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Re: PC: PC\CR frieght symbols
- Subject: Re: PC: PC\CR frieght symbols
- From: anderson <andersoncn@xxxxxxxxxxxxxxxxxxxxxxxxx>
- Date: Fri, 11 Apr 1997 05:18:41 -0700
LAKINSA -AT- AXP.CALUMET.PURDUE.EDU wrote:
> Can anybody try to explain how the PC and early CR used the two letter one number symbols.
> Seth Lakin
> Chesterton IN
Some of those old train symbols were a carry-over from NYC practice that
dated back to World War II, but routings were changed while the two-lette
symbol remained. For example:
***In 1944, BF-9 ran from Pittsburgh to Cleveland (Rockport Yard), while
in 1969, BF-7 was a Detroit-Toledo train.
***In 1944, LS-7 was a Philadelphia-Chicago train via Cleveland, while in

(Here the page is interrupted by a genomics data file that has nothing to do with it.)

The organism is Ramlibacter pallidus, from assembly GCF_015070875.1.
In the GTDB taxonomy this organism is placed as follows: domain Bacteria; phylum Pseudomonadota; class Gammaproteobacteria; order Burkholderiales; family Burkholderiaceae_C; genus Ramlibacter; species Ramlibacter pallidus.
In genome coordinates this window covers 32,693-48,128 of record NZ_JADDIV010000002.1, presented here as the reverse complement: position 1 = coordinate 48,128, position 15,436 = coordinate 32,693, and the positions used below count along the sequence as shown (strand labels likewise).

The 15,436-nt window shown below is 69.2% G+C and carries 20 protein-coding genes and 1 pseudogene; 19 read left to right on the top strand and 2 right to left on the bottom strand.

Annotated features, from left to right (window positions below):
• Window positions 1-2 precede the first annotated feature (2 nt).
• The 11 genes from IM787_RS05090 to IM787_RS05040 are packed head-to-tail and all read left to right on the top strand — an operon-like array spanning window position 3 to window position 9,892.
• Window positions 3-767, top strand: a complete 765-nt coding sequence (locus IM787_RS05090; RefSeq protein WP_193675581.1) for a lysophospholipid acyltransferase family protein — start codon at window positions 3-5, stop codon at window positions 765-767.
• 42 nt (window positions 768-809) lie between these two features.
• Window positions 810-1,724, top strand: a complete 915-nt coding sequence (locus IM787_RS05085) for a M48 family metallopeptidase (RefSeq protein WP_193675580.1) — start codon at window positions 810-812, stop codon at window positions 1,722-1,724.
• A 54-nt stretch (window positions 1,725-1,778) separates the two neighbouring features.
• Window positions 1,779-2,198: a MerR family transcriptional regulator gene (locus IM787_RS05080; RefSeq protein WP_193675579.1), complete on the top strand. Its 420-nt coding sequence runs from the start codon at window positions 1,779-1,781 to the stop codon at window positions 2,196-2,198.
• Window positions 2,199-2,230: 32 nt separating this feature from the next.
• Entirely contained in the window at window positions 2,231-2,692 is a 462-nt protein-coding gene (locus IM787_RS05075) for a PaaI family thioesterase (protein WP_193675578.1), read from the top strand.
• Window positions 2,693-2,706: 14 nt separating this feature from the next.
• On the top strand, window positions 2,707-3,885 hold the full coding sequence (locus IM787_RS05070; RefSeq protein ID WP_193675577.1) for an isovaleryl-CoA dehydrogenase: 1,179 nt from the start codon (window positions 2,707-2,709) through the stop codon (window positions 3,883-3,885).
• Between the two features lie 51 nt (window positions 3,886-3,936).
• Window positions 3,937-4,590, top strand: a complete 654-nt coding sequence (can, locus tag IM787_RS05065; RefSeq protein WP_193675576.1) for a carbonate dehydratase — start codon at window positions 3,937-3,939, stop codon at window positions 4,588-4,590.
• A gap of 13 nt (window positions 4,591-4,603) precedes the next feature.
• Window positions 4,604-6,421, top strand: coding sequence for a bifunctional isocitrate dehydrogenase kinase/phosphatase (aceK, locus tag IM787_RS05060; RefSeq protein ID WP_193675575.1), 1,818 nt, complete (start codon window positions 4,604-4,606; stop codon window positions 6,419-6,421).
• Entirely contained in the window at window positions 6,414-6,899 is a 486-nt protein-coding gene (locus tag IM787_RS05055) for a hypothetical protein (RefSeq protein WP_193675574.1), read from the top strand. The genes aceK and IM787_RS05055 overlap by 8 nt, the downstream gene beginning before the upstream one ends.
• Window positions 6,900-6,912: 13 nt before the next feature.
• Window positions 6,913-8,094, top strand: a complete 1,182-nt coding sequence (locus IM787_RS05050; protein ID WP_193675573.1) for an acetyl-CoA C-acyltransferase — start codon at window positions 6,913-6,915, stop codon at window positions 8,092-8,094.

1969, LS-5 was a Toledo-Detroit symbol.
***NY-4 shows up in both 1944 and 1969 schedules, although in '44 it was
a Chicago-New York freight via Cleveland, while in 1969 it shows up as an
Elkhart-Buffalo train via Detroit (and Ontario).
How they came up with the designations is lost to history, I guess. Most
of the letter symbols don't correspond with cities of origin/destination
(with the exception of those "NY"-symboled trains). NYC simply gave
trains a couple of letters and a number and that was that. In 1967, NYC
ran an "LS"-symboled train (LS-1) from New York City to Bensenville Yard
(Milwaukee Road) in Chicago, and another "LS" train (LS-3) from Boston to
Streator, Illinois via Detroit. The only thing those two trains had in
common was re-classification in Elkhart. So why were they both
"LS"-symbols? Your guess is as good as mine...
To wrap it up, PC (and Conrail in it's very early months) simply kept
symbols of existing trains from NYC (and maybe PRR). They didn't have to
make sense to railfans, just to the railroad (and to shippers, I
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